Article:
Dunlap also urges Fordham Law’s performers-turned-1Ls to “lean into the things that made you a great artist. When other people say, ‘I went to Wharton before law school!’ or, ‘I was an engineer before law school!’ you can say with pride, ‘I was an artist!’ That takes rigor and excellence.”

She also suggests they draw on examples from their previous careers when tackling the challenges that law school brings. “You can often say, wait a minute, that incident when I was a performing artist was a civil rights issue or a constitutional issue or a contracts issue.” Just as important, she says, is not abandoning their art. “I still dance every day,” she says, “whether at home, on the subway, or when I go for walks. It’s part of my being.”

Here, snapshots of four 1Ls who are following in Dunlap’s footsteps.

Danika Paskvan
Anchorage, AK
B.A. in linguistics and violin from Northwestern University; master’s degree in viola from Juilliard
not just a chip off the old block: There are no classical musicians in my family; my parents are rock-listening people and have no idea how I got so uncool as to want to play the violin. But I started at 8; I just loved the sound. When I got to Juilliard, I played with people I’d heard on recordings, like Alan Gilbert and Esa-Pekka Salonen. It seemed incredible that I was right there next to them.

I toured with Itzhak Perlman when he conducted the Juilliard Orchestra at David Geffen Hall and in Chicago. I also spent a month in Finland and got to play at the Sibelius Academy in Helsinki, among other things. I toured India with the Yale Schola Cantorum and was even sent to Bolivia last year as an arts envoy for the U.S. State Department. It was all beyond my wildest dreams.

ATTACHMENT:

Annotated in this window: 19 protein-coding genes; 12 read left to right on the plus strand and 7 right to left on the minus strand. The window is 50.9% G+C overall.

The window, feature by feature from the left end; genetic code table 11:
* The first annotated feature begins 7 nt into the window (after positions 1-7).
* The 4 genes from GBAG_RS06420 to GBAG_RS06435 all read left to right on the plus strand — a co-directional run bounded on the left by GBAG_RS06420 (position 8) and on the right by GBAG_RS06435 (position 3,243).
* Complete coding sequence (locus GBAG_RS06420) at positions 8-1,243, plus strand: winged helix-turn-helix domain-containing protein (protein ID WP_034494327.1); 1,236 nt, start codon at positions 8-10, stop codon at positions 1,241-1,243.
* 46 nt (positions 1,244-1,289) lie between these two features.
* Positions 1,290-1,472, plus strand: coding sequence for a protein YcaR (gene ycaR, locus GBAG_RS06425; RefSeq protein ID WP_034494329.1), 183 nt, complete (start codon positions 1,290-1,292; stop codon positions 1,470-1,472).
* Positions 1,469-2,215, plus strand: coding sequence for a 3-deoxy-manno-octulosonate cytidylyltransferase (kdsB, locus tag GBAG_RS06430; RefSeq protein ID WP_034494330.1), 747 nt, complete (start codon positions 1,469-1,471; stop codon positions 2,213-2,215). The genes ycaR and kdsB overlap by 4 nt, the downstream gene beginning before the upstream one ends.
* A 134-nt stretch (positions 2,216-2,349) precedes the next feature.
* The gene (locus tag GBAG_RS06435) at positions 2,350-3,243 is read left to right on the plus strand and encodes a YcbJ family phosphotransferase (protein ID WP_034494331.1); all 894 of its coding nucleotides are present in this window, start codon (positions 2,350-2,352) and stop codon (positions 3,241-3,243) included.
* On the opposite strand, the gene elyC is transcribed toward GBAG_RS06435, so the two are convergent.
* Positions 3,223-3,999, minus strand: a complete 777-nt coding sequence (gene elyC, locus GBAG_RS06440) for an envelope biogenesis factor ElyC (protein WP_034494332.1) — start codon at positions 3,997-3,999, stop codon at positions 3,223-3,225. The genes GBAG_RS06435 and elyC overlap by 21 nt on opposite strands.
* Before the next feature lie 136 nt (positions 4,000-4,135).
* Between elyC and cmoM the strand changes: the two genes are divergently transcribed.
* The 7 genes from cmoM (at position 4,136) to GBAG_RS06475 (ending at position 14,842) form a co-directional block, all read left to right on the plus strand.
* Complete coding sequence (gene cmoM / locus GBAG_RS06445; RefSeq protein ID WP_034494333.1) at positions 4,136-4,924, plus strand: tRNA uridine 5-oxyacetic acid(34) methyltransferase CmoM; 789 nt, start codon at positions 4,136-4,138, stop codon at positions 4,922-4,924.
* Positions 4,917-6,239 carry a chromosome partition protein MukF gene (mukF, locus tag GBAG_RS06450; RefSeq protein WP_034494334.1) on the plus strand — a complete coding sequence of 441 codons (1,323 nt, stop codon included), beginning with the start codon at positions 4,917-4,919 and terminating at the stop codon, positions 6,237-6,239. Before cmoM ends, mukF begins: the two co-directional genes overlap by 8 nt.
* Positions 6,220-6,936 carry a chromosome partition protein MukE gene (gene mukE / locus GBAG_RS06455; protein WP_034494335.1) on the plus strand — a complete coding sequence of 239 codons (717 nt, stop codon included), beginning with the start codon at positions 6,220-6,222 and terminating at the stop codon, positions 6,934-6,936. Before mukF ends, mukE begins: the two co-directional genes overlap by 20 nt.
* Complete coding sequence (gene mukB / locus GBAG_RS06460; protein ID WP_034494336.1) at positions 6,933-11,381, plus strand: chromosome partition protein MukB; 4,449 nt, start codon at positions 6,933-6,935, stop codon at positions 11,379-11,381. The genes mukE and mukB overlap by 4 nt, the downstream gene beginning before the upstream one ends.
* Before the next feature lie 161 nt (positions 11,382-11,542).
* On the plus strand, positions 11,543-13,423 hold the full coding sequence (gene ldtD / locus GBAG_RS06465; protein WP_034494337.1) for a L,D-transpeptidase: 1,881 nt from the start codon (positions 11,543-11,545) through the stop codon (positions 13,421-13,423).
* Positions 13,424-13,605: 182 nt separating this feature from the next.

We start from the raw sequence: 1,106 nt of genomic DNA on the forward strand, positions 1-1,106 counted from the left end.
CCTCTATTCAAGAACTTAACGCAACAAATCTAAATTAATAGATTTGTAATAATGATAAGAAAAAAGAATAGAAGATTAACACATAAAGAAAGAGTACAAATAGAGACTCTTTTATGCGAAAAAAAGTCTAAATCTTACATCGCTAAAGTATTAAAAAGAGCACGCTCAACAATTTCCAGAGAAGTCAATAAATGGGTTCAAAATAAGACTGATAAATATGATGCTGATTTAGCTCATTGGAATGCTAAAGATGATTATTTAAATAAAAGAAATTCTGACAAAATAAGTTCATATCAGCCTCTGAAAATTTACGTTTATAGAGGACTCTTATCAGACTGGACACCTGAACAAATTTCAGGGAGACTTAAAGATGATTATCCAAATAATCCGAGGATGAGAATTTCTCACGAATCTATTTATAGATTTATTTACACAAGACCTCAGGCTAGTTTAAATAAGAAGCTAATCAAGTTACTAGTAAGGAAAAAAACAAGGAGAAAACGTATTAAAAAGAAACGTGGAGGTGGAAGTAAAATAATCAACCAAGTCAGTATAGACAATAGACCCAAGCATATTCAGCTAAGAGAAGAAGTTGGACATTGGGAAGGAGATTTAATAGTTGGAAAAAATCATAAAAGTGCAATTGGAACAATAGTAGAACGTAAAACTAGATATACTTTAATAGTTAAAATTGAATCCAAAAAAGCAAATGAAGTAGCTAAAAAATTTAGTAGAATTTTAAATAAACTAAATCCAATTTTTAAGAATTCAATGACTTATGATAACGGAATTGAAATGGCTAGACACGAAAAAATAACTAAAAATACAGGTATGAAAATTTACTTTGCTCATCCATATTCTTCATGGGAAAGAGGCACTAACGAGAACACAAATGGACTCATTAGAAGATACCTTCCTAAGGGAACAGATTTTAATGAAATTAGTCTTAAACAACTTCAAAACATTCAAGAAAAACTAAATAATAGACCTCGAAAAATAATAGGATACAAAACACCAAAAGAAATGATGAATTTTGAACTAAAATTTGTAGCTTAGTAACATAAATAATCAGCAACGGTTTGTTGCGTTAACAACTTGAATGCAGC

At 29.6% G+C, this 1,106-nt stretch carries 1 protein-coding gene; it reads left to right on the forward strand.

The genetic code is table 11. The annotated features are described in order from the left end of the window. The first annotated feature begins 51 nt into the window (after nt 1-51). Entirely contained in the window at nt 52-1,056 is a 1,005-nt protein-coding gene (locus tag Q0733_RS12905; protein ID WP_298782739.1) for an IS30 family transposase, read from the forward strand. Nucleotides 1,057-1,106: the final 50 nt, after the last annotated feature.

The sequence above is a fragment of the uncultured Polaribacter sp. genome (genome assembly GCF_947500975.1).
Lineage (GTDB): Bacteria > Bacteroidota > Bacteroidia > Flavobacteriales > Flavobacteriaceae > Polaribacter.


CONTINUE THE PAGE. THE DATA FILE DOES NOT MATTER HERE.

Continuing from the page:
image of Danika Paskvan from Anchorage, AK
the secret to her success: I was never the very best player, technically, but I got a lot of leadership positions and opportunities because I’m even-keeled. I tend to stay calm under pressure. A violist in the Chicago Symphony once said that the person who wins the audition is the calmest one.

the turning point: I’d come to New York City to follow music—I wanted to see how far I could take it. I thought I’d perform in the city through my 30s, but even when I was performing alongside incredible musicians at the peak of my playing career, it felt like something was missing from my life. I’m from Anchorage, and all along, I knew that law would be the path that would get me back home. I’m fourth-generation Alaskan, and there are no law schools in Alaska, so I’d be attending law school out of state no matter what. I’d hoped to go to Fordham from the beginning. For one thing, it’s right at Lincoln Center so I already knew which coffee shops I liked.

dipping into law, to help other artists: In 2018, I started work as a paralegal at an immigration firm, doing Extraordinary Ability visas, a special visa category for people at the top of their profession in the arts, and also the sciences, business, and technology. Initially I was interested because of my background in music, but the job became much more than that. My first green card application was for a very accomplished photojournalist. There I was, at the beginning of my legal career, helping make it possible for her to continue her career here. I also did artist visas for people I’d done gigs with—people who had come to this country to contribute their skill to our talent pool. Without an Extraordinary Ability visa, they wouldn’t have been able to do that. Advocating for these folks—having one foot in the music world and one in the immigration world—it was all very gratifying.